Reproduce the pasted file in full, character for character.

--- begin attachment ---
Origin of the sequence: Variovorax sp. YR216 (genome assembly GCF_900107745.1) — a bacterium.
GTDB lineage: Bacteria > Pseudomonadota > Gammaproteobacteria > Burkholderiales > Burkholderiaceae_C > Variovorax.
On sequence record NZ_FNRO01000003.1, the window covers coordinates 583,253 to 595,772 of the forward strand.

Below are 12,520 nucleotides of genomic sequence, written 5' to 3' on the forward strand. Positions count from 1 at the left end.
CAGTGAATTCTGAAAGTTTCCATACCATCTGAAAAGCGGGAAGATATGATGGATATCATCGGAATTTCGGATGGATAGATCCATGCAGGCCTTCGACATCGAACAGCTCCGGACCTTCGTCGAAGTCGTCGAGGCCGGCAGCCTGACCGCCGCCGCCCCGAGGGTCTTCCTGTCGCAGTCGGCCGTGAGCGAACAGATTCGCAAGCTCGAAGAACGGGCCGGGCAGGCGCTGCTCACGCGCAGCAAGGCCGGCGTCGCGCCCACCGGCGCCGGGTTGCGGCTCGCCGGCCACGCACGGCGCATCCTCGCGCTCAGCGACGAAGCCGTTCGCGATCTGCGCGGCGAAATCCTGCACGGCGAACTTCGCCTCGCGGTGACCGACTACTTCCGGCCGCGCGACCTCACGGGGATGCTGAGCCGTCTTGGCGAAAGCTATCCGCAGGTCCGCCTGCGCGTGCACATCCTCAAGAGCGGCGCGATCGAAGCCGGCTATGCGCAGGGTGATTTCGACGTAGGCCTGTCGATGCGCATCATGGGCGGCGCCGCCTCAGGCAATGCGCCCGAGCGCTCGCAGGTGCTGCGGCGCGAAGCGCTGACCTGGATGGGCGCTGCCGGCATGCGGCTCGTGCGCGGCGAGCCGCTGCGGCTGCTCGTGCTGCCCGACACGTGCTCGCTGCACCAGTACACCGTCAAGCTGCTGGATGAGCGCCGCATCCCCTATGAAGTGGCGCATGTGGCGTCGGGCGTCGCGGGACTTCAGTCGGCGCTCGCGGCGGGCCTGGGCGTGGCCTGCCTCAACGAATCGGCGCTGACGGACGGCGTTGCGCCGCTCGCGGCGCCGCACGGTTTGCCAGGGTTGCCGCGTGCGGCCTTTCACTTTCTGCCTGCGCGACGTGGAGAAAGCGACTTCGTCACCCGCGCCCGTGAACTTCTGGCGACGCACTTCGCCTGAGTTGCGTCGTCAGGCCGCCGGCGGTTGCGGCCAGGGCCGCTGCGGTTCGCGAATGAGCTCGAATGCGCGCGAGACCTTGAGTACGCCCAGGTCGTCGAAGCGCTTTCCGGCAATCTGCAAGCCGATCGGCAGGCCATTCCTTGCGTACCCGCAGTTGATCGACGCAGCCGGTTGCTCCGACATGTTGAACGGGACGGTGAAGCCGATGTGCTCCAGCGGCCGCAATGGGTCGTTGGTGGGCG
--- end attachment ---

Origin of the sequence: Variovorax sp. YR216 (genome assembly GCF_900107745.1) — a bacterium.
GTDB lineage: Bacteria > Pseudomonadota > Gammaproteobacteria > Burkholderiales > Burkholderiaceae_C > Variovorax.
On sequence record NZ_FNRO01000003.1, the window covers coordinates 583,253 to 595,772 of the forward strand.

Below are 12,520 nucleotides of genomic sequence, written 5' to 3' on the forward strand. Positions count from 1 at the left end.
CAGTGAATTCTGAAAGTTTCCATACCATCTGAAAAGCGGGAAGATATGATGGATATCATCGGAATTTCGGATGGATAGATCCATGCAGGCCTTCGACATCGAACAGCTCCGGACCTTCGTCGAAGTCGTCGAGGCCGGCAGCCTGACCGCCGCCGCCCCGAGGGTCTTCCTGTCGCAGTCGGCCGTGAGCGAACAGATTCGCAAGCTCGAAGAACGGGCCGGGCAGGCGCTGCTCACGCGCAGCAAGGCCGGCGTCGCGCCCACCGGCGCCGGGTTGCGGCTCGCCGGCCACGCACGGCGCATCCTCGCGCTCAGCGACGAAGCCGTTCGCGATCTGCGCGGCGAAATCCTGCACGGCGAACTTCGCCTCGCGGTGACCGACTACTTCCGGCCGCGCGACCTCACGGGGATGCTGAGCCGTCTTGGCGAAAGCTATCCGCAGGTCCGCCTGCGCGTGCACATCCTCAAGAGCGGCGCGATCGAAGCCGGCTATGCGCAGGGTGATTTCGACGTAGGCCTGTCGATGCGCATCATGGGCGGCGCCGCCTCAGGCAATGCGCCCGAGCGCTCGCAGGTGCTGCGGCGCGAAGCGCTGACCTGGATGGGCGCTGCCGGCATGCGGCTCGTGCGCGGCGAGCCGCTGCGGCTGCTCGTGCTGCCCGACACGTGCTCGCTGCACCAGTACACCGTCAAGCTGCTGGATGAGCGCCGCATCCCCTATGAAGTGGCGCATGTGGCGTCGGGCGTCGCGGGACTTCAGTCGGCGCTCGCGGCGGGCCTGGGCGTGGCCTGCCTCAACGAATCGGCGCTGACGGACGGCGTTGCGCCGCTCGCGGCGCCGCACGGTTTGCCAGGGTTGCCGCGTGCGGCCTTTCACTTTCTGCCTGCGCGACGTGGAGAAAGCGACTTCGTCACCCGCGCCCGTGAACTTCTGGCGACGCACTTCGCCTGAGTTGCGTCGTCAGGCCGCCGGCGGTTGCGGCCAGGGCCGCTGCGGTTCGCGAATGAGCTCGAATGCGCGCGAGACCTTGAGTACGCCCAGGTCGTCGAAGCGCTTTCCGGCAATCTGCAAGCCGATCGGCAGGCCATTCCTTGCGTACCCGCAGTTGATCGACGCAGCCGGTTGCTCCGACATGTTGAACGGGACGGTGAAGCCGATGTGCTCCAGCGGCCGCAATGGGTCGTTGGTGGGCG